Most likely more information than you were looking for but gives you an idea of the complexity of the Lync client when it comes bandwidth planning.

      • Paul Reply

        Thanks for the detailed info Richard! Exactly the information I was looking for. Please keep up the great work 🙂

  3. JF Reply

    Hi

    Great article!! Thank you.

    I thought that the Lync MCU was combining and transcoding the video of your peers before send it to you, like a traditional video conference MCU. So the BW doesn’t depend on the number of the peers only on the quality.

    But, after reading this post it seems that the Lync MCU is acting more like a H.264 SVC router than a MCU.

    • Richard Brynteson Reply

      Correct. It does absolutely no mixing of video. That is both good and bad. The good is it allows massive scale on hardware. The bad, no combining of video to send a single stream and typically less bandwidth.

      Thanks,

      Richard

  4. To-To Reply

    MS needs something like Polycom HighProfile and support GPU hardware acceleration

  5. Indrajith Reply

    i have a doubt on Multi party video . if i receive 5 video streams each of 250Kbps during the call, how does this effect CAC settings. Does the CAC see it as 5 video calls?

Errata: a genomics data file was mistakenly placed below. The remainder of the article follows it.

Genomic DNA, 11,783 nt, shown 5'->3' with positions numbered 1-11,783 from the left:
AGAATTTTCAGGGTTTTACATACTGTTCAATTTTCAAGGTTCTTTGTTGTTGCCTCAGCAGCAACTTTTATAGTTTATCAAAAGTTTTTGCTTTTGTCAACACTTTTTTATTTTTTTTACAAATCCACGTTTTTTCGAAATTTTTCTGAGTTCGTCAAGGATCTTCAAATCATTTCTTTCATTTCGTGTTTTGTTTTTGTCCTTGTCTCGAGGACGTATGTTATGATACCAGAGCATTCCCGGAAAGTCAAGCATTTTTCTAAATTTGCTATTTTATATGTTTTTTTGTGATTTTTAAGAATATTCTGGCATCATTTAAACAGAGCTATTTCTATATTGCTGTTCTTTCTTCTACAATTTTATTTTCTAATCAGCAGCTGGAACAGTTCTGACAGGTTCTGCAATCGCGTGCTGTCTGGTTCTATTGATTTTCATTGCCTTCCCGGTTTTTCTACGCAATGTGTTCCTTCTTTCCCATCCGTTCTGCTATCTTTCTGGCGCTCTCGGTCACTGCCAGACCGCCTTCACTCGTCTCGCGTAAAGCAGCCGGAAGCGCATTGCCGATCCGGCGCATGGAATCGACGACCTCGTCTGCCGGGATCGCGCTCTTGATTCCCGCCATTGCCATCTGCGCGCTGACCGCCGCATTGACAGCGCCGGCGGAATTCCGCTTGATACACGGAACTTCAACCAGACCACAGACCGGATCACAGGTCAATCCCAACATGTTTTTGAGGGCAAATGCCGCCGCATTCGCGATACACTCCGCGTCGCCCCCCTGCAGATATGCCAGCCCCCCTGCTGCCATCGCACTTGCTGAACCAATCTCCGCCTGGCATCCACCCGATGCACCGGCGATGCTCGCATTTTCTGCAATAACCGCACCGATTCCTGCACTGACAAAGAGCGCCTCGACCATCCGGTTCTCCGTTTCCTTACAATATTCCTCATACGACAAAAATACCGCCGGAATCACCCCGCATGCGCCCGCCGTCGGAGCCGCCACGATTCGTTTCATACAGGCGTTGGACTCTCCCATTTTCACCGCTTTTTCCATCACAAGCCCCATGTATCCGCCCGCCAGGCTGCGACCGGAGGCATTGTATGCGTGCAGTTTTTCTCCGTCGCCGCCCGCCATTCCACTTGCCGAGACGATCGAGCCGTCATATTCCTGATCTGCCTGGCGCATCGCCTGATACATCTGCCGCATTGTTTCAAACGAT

• Richard Brynteson Reply

      Kinda, CAC doesn’t see a total number of calls, but rather sees an amount of bandwidth between point A and point B. So in the event of multi-party video. If I have a CAC policy of 700k for Video, than it’s going to try to squeeze all the streams into that small allotment.

  6. Fernando Reply

    What happens with FEC in this case? If one of the stream “consumers” is experiencing drop packets and FEC needs to be enabled, who is adding the redundant packets: the AVMCU or the stream “originator”? How much intelligence is there?

    My concern is that the one person on the poorest network will cause all conference participants to receive the redundant FEC packets… like “one for all, all for one” 🙂

    • Richard Brynteson Reply